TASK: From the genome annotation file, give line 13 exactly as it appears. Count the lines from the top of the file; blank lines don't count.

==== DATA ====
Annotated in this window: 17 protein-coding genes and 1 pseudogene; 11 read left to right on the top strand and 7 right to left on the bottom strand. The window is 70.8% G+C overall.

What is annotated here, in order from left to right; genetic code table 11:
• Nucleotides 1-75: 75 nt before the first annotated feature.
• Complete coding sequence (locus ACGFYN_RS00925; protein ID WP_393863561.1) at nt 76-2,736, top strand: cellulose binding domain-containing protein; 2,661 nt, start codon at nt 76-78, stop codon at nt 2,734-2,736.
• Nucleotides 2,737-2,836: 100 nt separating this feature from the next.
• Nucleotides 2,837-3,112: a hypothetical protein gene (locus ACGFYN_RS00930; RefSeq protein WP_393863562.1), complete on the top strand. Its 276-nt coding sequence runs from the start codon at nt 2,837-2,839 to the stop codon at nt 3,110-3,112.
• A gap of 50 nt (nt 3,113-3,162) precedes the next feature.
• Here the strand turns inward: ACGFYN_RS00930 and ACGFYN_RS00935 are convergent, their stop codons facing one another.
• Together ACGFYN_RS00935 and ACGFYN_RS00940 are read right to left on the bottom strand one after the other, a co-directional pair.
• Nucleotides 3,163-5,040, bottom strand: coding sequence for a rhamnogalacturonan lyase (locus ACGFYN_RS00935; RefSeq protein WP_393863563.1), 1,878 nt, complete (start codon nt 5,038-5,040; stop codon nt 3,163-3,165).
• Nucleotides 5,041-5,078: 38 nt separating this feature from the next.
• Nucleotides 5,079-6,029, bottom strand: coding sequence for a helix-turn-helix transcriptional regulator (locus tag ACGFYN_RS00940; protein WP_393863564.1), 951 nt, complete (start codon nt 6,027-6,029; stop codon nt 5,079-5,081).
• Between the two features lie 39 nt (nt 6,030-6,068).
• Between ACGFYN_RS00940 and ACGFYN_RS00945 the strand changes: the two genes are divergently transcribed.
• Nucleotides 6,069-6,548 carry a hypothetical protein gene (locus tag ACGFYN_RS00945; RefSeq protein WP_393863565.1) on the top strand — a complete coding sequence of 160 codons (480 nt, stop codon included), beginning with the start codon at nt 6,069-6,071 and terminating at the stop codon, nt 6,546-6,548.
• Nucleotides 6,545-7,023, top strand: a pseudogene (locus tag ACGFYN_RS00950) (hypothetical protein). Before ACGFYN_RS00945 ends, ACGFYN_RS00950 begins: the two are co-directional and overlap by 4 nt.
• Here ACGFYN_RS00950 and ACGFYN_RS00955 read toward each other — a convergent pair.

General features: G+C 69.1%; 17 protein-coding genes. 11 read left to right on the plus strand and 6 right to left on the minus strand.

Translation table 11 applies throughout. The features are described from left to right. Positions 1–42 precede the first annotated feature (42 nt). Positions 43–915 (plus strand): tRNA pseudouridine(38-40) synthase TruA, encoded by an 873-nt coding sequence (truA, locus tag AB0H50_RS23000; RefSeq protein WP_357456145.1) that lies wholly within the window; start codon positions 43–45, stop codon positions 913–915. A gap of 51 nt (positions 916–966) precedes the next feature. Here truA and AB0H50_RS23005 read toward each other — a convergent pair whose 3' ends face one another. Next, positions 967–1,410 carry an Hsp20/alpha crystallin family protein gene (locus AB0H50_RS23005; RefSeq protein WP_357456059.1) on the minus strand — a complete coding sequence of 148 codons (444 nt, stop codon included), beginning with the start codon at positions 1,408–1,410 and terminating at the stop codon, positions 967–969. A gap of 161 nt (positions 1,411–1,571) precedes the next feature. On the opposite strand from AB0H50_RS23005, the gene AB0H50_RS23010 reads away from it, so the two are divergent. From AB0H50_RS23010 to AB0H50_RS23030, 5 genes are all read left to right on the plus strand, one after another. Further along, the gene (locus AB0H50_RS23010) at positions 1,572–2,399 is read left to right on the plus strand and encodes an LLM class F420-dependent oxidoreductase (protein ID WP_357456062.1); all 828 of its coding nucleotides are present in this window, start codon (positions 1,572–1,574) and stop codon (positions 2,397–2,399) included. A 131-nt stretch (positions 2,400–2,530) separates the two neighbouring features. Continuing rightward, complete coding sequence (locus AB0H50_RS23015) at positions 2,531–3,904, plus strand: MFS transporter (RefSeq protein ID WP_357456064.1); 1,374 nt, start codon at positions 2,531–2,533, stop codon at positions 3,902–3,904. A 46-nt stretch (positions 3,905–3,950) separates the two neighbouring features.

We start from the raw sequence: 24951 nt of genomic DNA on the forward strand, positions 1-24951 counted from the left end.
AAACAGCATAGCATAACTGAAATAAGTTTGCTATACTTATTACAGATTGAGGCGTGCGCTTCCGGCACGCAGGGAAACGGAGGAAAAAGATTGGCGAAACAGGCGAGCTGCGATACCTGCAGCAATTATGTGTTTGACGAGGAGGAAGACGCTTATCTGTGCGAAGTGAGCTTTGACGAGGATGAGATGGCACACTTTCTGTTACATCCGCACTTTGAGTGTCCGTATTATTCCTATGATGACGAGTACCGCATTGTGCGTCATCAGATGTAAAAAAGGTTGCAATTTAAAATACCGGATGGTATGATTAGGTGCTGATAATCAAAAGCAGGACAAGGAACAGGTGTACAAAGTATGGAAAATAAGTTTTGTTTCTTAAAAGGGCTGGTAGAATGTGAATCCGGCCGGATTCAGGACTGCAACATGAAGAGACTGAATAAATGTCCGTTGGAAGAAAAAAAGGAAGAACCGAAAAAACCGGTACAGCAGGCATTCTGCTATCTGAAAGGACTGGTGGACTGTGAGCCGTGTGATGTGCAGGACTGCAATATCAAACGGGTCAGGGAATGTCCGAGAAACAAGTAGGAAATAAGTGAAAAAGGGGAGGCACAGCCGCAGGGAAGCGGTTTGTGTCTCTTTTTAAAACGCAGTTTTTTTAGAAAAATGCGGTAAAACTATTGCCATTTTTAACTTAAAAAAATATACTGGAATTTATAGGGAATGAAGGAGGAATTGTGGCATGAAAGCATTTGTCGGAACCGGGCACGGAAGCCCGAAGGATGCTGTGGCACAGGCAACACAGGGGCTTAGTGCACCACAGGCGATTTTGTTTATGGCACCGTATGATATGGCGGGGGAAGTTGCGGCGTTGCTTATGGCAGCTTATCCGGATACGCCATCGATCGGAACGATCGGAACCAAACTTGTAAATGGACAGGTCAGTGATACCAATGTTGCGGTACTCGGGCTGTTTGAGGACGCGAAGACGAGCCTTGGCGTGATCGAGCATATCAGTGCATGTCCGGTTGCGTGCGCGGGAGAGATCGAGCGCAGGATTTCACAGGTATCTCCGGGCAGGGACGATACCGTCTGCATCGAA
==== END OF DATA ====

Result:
• Between the two features lie 39 nt (nt 6,030-6,068).